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Tropical Rainforest Restoration Plantations Are Slow to Restore the Soil Biological and Organic Carbon Characteristics of Old Growth Rainforest

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Bonner, M. T. L., Allen, D. E., Brackin, R., Smith, T. E., Lewis, T., Shoo, L. P. and Schmidt, S. (2020) Tropical Rainforest Restoration Plantations Are Slow to Restore the Soil Biological and Organic Carbon Characteristics of Old Growth Rainforest. Microbial Ecology, 79 . pp. 432-442. ISSN 0095-3628


Article Link: https://doi.org/10.1007/s00248-019-01414-7

Publisher URL: https://link.springer.com/content/pdf/10.1007%2Fs00248-019-01414-7.pdf


Widespread and continuing losses of tropical old-growth forests imperil global biodiversity and alter global carbon (C) cycling. Soil organic carbon (SOC) typically declines with land use change from old-growth forest, but the underlying mechanisms are poorly understood. Ecological restoration plantations offer an established means of restoring aboveground biomass, structure and diversity of forests, but their capacity to recover the soil microbial community and SOC is unknown due to limited empirical data and consensus on the mechanisms of SOC formation. Here, we examine soil microbial community response and SOC in tropical rainforest restoration plantings, comparing them with the original old-growth forest and the previous land use (pasture). Two decades post-reforestation, we found a statistically significant but small increase in SOC in the fast-turnover particulate C fraction. Although the delta(13)C signature of the more stable humic organic C (HOC) fraction indicated a significant compositional turnover in reforested soils, from C4 pasture-derived C to C3 forest-derived C, this did not translate to HOC gains compared with the pasture baseline. Matched old-growth rainforest soils had significantly higher concentrations of HOC than pasture and reforested soils, and soil microbial enzyme efficiency and the ratio of gram-positive to gram-negative bacteria followed the same pattern. Restoration plantings had unique soil microbial composition and function, distinct from baseline pasture but not converging on target old growth rainforest within the examined timeframe. Our results suggest that tropical reforestation efforts could benefit from management interventions beyond re-establishing tree cover to realize the ambition of early recovery of soil microbial communities and stable SOC.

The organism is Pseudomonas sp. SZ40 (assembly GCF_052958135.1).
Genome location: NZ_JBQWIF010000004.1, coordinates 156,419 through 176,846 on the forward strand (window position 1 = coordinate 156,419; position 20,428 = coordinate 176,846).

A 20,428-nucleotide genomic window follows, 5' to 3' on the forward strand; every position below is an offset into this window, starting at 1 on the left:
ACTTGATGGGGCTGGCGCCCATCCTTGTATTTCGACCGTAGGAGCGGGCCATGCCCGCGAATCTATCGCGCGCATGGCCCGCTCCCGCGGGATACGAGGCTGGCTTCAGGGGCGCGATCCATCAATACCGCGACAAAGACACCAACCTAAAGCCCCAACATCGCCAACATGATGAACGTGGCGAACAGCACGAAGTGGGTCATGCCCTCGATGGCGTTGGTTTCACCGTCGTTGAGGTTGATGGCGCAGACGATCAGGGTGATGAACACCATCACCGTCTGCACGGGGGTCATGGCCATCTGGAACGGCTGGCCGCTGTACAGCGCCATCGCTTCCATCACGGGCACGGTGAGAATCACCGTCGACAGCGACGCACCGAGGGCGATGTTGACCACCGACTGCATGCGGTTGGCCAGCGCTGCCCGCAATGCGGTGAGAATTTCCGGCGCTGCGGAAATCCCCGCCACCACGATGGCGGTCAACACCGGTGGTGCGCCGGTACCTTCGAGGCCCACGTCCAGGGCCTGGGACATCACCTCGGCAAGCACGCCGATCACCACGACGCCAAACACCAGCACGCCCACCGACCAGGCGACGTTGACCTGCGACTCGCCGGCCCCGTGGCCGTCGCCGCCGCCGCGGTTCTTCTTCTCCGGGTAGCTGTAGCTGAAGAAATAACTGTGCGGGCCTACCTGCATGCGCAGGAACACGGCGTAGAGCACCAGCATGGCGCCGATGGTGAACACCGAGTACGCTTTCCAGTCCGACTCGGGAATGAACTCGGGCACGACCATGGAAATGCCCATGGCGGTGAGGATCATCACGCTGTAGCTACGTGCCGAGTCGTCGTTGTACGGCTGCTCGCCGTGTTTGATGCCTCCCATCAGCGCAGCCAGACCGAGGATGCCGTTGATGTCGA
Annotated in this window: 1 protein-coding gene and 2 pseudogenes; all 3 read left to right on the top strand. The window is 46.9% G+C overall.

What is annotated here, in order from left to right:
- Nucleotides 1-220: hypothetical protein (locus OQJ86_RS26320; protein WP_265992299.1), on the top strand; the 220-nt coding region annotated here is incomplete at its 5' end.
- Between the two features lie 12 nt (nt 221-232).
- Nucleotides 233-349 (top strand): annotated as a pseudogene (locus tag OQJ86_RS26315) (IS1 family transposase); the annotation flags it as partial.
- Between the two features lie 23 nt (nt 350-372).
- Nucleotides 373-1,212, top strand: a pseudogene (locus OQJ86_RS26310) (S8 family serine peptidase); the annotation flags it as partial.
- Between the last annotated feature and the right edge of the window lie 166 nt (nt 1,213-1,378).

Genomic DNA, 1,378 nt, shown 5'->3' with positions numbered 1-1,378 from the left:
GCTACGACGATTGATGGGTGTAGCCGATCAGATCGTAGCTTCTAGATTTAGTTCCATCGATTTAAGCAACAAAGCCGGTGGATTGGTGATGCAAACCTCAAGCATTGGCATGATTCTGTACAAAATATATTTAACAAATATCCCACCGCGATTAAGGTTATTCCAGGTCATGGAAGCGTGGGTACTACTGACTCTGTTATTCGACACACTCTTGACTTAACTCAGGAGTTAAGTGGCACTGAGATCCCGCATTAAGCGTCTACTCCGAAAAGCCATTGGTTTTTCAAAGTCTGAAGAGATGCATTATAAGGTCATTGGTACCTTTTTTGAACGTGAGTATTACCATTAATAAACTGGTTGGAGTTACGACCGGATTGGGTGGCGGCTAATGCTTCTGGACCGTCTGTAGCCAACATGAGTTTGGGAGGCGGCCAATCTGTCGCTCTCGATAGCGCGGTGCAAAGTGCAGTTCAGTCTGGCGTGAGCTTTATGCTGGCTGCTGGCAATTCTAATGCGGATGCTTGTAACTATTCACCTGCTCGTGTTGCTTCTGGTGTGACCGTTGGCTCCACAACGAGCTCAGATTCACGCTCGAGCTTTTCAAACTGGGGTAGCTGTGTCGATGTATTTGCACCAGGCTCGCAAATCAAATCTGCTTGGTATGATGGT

Item Type:Article
Business groups:Horticulture and Forestry Science
Additional Information:Open access
Keywords:Land use change Microbial ecology Microbial function and composition Mixed-species plantations Soil carbon sequestration Soil fungi and bacteria
Subjects:Agriculture > Agriculture (General) > Agriculture and the environment
Agriculture > Agriculture (General) > Soils. Soil science
Forestry > Research. Experimentation
Forestry > Conservation and protection
Live Archive:04 Feb 2020 02:33
Last Modified:10 Nov 2021 03:07

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